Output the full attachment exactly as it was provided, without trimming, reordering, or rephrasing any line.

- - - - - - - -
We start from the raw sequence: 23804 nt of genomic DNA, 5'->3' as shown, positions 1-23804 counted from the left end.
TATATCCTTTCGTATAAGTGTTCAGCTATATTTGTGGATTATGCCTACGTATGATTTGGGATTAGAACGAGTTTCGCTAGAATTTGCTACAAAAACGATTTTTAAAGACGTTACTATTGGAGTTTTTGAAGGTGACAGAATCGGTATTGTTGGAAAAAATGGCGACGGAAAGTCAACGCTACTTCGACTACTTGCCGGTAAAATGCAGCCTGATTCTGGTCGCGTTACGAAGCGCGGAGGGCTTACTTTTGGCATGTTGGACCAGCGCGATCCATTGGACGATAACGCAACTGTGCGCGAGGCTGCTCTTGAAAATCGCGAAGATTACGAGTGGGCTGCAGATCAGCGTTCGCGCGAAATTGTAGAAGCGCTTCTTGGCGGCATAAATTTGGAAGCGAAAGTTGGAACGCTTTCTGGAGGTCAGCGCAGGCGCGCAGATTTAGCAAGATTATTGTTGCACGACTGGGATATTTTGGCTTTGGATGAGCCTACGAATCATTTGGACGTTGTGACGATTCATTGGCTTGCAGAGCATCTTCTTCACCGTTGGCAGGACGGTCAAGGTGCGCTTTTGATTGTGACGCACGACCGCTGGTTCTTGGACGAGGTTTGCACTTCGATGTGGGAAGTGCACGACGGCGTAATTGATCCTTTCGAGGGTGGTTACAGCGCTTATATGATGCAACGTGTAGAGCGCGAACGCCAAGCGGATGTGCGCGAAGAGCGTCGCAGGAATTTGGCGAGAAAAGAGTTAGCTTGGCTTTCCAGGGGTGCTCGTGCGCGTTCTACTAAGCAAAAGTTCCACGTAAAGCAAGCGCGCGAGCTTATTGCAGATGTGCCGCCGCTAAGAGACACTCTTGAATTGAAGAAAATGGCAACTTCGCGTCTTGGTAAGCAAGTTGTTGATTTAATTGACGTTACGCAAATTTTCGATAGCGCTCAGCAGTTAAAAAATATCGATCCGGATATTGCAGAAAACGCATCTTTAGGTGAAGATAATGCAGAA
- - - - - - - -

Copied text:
We start from the raw sequence: 23804 nt of genomic DNA, 5'->3' as shown, positions 1-23804 counted from the left end.
TATATCCTTTCGTATAAGTGTTCAGCTATATTTGTGGATTATGCCTACGTATGATTTGGGATTAGAACGAGTTTCGCTAGAATTTGCTACAAAAACGATTTTTAAAGACGTTACTATTGGAGTTTTTGAAGGTGACAGAATCGGTATTGTTGGAAAAAATGGCGACGGAAAGTCAACGCTACTTCGACTACTTGCCGGTAAAATGCAGCCTGATTCTGGTCGCGTTACGAAGCGCGGAGGGCTTACTTTTGGCATGTTGGACCAGCGCGATCCATTGGACGATAACGCAACTGTGCGCGAGGCTGCTCTTGAAAATCGCGAAGATTACGAGTGGGCTGCAGATCAGCGTTCGCGCGAAATTGTAGAAGCGCTTCTTGGCGGCATAAATTTGGAAGCGAAAGTTGGAACGCTTTCTGGAGGTCAGCGCAGGCGCGCAGATTTAGCAAGATTATTGTTGCACGACTGGGATATTTTGGCTTTGGATGAGCCTACGAATCATTTGGACGTTGTGACGATTCATTGGCTTGCAGAGCATCTTCTTCACCGTTGGCAGGACGGTCAAGGTGCGCTTTTGATTGTGACGCACGACCGCTGGTTCTTGGACGAGGTTTGCACTTCGATGTGGGAAGTGCACGACGGCGTAATTGATCCTTTCGAGGGTGGTTACAGCGCTTATATGATGCAACGTGTAGAGCGCGAACGCCAAGCGGATGTGCGCGAAGAGCGTCGCAGGAATTTGGCGAGAAAAGAGTTAGCTTGGCTTTCCAGGGGTGCTCGTGCGCGTTCTACTAAGCAAAAGTTCCACGTAAAGCAAGCGCGCGAGCTTATTGCAGATGTGCCGCCGCTAAGAGACACTCTTGAATTGAAGAAAATGGCAACTTCGCGTCTTGGTAAGCAAGTTGTTGATTTAATTGACGTTACGCAAATTTTCGATAGCGCTCAGCAGTTAAAAAATATCGATCCGGATATTGCAGAAAACGCATCTTTAGGTGAAGATAATGCAGAA